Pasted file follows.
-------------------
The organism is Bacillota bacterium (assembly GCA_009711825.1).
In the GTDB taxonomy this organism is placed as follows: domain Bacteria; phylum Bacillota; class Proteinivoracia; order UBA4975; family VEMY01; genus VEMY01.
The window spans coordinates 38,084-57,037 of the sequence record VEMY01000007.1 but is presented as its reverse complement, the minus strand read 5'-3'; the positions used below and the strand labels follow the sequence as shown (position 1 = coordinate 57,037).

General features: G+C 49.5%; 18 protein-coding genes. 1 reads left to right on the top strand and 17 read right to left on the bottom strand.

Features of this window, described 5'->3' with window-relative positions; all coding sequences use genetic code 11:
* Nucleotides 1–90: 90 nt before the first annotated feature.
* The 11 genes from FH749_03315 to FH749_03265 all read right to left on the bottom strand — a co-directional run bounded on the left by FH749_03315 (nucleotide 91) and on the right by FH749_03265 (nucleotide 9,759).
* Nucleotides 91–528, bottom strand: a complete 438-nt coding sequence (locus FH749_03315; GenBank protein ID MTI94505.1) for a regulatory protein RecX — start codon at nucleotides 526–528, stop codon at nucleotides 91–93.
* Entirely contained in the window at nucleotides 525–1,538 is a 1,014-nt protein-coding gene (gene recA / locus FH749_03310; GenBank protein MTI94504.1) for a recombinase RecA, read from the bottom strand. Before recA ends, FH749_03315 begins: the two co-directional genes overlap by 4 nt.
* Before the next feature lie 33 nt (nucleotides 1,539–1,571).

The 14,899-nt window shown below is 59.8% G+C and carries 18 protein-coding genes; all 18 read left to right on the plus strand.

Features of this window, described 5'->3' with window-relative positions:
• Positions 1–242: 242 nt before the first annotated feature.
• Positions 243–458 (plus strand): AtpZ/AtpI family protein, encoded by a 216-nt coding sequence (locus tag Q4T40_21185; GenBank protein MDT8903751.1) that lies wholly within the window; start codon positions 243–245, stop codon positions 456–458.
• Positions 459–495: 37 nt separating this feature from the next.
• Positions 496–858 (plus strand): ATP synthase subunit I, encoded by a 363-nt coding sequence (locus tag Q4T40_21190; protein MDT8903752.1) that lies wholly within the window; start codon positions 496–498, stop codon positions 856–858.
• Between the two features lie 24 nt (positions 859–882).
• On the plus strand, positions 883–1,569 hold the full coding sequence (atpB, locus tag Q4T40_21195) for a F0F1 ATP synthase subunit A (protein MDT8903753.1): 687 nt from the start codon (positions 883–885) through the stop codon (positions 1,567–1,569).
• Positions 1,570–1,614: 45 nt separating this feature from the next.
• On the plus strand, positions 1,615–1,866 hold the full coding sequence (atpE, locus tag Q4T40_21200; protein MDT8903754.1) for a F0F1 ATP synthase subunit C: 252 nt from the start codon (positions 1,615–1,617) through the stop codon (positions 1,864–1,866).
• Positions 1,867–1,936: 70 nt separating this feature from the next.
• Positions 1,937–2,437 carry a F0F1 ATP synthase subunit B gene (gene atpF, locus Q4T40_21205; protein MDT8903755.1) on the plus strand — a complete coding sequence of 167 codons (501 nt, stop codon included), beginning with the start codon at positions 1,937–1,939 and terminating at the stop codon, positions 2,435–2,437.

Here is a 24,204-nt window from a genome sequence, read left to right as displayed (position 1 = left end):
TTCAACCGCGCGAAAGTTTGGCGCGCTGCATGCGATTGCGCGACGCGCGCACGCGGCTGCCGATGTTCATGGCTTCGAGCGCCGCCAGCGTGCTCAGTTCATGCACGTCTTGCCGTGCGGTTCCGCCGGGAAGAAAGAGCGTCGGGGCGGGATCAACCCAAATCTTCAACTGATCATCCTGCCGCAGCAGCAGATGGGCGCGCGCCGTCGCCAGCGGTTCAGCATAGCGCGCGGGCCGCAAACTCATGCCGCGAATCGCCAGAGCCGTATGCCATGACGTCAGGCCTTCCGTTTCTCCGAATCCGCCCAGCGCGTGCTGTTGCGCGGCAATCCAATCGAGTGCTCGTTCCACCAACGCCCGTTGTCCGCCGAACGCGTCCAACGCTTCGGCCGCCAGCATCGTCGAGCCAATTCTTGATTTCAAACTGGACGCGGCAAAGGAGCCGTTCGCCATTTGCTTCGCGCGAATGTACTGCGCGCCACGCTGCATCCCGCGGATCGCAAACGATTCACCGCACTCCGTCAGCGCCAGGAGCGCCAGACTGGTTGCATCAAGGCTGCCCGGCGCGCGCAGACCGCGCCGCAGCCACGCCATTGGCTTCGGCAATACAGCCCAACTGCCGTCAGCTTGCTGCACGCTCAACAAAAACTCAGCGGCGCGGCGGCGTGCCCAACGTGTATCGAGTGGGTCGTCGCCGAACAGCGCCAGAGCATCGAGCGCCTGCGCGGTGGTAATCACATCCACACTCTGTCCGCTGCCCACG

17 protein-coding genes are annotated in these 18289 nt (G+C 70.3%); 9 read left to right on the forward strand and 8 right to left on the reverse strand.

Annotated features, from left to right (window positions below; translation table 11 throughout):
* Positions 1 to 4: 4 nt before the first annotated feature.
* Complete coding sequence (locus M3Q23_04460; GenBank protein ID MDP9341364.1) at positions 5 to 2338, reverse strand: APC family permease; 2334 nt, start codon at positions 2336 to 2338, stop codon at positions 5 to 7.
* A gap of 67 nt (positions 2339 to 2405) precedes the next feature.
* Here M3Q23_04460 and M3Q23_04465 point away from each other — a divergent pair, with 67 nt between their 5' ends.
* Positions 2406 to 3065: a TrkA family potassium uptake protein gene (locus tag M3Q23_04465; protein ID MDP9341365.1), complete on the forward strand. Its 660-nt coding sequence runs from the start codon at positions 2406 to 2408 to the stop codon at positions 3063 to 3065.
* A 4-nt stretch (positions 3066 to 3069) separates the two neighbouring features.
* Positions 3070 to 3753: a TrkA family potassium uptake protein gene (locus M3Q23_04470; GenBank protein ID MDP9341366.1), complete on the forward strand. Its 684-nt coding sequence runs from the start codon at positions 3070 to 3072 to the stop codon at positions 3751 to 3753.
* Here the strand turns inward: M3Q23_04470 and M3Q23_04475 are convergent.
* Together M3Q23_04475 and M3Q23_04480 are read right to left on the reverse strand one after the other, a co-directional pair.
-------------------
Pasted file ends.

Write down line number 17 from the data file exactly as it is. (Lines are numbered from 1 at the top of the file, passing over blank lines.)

• Between the two features lie 24 nt (positions 859–882).